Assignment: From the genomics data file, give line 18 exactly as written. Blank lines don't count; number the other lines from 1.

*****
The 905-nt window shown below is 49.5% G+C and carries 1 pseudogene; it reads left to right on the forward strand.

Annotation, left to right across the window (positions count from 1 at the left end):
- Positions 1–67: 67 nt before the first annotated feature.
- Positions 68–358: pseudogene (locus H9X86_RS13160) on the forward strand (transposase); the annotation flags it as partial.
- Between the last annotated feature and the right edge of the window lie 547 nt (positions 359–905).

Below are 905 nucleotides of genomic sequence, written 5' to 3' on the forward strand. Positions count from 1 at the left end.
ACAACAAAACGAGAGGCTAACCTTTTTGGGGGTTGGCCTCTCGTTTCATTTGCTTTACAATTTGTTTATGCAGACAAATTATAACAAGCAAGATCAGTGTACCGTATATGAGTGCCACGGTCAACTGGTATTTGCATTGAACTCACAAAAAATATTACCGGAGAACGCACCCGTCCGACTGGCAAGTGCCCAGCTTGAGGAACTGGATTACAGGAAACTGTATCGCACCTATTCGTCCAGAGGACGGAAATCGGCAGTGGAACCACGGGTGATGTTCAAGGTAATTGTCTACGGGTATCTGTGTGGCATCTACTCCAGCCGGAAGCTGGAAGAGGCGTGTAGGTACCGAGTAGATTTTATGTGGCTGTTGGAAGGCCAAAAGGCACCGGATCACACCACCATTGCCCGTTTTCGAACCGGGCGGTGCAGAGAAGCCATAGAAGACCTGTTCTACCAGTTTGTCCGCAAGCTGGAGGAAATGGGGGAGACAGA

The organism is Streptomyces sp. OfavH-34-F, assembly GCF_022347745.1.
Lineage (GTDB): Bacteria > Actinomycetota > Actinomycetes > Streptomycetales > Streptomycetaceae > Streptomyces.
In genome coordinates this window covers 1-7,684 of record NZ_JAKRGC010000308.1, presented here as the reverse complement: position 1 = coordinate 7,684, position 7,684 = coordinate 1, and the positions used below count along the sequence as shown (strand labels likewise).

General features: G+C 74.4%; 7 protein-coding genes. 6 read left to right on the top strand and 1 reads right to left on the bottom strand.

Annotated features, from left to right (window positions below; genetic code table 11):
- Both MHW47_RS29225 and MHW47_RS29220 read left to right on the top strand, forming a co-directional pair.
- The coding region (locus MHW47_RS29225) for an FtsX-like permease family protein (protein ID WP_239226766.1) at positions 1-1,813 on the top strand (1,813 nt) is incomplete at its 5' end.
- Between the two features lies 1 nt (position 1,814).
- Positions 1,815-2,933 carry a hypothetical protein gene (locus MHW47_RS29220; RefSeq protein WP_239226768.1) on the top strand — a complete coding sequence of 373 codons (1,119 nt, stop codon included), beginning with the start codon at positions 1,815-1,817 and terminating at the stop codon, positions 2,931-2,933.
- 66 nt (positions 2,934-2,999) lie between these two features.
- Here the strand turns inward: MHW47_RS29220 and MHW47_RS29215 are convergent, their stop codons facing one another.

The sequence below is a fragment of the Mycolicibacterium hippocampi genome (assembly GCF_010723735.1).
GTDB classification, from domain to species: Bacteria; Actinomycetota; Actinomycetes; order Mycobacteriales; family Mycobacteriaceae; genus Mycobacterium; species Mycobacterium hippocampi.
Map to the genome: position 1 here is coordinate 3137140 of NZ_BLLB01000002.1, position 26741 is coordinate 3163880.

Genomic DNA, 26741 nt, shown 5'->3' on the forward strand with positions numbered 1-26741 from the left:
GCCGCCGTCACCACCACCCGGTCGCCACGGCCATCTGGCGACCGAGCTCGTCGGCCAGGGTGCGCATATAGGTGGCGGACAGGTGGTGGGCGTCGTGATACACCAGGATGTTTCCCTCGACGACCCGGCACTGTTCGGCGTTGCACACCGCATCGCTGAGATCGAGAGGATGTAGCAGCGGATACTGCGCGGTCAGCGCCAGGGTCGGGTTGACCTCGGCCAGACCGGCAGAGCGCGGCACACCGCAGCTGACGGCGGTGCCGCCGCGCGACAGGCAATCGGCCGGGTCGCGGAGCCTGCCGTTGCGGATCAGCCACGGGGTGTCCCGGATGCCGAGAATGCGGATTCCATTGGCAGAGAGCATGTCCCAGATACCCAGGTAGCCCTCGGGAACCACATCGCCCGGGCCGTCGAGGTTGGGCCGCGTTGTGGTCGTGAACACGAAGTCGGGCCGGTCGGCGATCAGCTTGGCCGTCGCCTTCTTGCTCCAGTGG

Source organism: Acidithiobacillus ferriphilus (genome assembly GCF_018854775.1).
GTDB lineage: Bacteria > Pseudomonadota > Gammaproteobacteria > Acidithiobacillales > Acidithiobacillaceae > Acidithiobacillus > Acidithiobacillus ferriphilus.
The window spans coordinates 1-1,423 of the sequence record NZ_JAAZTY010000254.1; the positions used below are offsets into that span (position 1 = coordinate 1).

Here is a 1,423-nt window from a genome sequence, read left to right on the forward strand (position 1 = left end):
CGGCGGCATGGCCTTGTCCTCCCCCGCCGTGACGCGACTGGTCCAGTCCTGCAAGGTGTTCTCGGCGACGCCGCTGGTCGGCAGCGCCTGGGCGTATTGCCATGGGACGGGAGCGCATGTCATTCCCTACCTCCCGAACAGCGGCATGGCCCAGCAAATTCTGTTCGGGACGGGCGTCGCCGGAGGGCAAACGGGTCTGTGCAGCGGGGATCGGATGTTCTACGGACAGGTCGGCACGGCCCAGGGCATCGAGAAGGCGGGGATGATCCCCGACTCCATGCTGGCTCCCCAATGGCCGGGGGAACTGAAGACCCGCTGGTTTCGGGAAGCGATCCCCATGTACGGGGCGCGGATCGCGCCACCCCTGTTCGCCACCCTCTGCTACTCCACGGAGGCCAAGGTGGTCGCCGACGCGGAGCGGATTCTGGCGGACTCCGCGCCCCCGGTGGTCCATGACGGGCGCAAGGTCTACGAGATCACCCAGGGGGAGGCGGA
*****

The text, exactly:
- Here the strand turns inward: MHW47_RS29220 and MHW47_RS29215 are convergent, their stop codons facing one another.